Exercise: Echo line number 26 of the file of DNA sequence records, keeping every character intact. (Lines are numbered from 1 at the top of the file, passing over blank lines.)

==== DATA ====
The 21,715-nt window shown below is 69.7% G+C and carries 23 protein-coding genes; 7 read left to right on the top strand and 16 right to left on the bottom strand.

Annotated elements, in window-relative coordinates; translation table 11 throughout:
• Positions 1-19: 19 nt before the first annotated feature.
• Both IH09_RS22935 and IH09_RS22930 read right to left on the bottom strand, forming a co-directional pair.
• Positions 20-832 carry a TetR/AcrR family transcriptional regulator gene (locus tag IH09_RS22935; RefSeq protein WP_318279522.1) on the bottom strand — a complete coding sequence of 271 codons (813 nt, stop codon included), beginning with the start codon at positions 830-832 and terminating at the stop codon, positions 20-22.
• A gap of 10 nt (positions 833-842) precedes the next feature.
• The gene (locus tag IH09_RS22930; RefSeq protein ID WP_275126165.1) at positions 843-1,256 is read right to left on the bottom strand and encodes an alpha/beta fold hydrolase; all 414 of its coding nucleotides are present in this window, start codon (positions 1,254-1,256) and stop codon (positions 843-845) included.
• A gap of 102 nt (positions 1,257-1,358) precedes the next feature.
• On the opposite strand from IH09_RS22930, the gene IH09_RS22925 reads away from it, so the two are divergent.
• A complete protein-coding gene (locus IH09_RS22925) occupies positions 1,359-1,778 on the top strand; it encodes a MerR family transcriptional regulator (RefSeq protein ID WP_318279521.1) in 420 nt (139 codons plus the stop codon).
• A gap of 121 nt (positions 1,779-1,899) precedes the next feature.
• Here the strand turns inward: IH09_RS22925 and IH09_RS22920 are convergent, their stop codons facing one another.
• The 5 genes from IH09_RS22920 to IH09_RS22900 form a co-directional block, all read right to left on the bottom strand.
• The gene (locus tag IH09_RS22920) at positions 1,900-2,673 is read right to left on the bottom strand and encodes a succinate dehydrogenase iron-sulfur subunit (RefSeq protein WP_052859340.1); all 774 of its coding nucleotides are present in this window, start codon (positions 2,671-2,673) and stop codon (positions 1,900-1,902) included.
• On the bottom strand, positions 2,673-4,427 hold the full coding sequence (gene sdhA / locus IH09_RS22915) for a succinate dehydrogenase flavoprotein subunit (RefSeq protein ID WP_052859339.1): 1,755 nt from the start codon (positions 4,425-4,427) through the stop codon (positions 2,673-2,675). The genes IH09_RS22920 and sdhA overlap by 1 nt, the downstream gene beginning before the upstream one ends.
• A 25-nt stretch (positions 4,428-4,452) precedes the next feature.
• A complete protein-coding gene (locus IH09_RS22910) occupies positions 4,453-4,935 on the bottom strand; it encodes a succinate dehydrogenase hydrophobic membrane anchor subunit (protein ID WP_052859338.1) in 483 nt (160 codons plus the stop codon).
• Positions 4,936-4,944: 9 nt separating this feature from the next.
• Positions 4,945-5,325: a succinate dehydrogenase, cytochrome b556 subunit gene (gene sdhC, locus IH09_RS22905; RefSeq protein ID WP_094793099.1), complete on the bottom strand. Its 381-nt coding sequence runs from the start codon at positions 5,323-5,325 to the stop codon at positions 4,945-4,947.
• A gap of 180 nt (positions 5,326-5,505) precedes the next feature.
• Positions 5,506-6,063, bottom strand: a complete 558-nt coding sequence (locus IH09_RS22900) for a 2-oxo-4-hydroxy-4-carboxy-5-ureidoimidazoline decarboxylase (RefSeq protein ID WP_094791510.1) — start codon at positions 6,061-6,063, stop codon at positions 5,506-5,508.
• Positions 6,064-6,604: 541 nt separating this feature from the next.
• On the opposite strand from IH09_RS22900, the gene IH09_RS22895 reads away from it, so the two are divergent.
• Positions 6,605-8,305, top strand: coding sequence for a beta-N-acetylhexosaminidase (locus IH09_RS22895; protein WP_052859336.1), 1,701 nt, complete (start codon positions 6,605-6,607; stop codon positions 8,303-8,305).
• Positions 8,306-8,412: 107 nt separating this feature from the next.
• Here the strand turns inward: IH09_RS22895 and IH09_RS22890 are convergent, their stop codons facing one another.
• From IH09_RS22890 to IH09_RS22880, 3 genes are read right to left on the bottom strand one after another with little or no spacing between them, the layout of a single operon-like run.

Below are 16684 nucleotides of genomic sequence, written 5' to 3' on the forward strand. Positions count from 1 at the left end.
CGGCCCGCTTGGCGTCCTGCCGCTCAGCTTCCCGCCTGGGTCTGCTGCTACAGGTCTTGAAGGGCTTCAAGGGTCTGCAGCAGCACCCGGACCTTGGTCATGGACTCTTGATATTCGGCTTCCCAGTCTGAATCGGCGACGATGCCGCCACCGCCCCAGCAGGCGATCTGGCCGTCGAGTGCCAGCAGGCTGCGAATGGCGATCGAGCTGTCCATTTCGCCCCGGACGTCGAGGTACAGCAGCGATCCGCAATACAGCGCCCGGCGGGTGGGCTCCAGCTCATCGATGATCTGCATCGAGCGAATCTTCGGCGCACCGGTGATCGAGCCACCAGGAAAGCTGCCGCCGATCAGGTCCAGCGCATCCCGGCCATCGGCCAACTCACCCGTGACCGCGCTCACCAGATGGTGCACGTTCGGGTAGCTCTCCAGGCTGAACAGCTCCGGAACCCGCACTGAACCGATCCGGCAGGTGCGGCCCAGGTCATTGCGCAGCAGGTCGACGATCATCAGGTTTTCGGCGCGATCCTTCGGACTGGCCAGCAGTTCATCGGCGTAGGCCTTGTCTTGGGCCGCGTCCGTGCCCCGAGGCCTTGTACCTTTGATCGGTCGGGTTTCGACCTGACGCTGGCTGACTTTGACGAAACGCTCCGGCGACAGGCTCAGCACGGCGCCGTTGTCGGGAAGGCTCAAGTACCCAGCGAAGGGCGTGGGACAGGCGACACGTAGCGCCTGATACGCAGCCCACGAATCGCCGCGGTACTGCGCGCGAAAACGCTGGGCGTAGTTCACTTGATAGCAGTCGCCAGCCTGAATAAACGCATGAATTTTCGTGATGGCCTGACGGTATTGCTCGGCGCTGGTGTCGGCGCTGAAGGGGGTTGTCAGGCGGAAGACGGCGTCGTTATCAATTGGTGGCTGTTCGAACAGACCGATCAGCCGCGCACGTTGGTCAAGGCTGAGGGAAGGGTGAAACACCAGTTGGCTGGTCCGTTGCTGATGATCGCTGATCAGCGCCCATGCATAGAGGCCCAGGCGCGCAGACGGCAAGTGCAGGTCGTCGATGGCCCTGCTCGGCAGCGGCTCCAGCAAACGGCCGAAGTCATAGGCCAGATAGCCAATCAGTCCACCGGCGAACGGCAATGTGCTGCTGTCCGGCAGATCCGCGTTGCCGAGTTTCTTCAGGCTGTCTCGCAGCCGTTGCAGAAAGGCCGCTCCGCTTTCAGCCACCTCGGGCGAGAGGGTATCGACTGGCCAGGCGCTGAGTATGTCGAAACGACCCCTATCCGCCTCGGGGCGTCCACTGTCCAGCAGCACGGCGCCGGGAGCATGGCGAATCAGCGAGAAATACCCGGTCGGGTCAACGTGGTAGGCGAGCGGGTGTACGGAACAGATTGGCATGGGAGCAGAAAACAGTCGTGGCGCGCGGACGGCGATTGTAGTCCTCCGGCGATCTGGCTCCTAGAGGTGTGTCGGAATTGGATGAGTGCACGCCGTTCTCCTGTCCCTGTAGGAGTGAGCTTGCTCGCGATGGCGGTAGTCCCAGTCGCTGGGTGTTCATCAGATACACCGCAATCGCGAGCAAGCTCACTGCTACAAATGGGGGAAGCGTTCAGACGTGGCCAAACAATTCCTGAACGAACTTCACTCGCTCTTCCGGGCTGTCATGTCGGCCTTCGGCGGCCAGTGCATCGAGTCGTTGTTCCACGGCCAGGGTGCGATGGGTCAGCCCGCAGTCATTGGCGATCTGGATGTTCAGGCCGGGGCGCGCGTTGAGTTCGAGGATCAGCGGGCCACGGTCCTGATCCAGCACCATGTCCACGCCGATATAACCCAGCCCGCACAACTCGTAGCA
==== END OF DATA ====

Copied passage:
• Here the strand turns inward: IH09_RS22895 and IH09_RS22890 are convergent, their stop codons facing one another.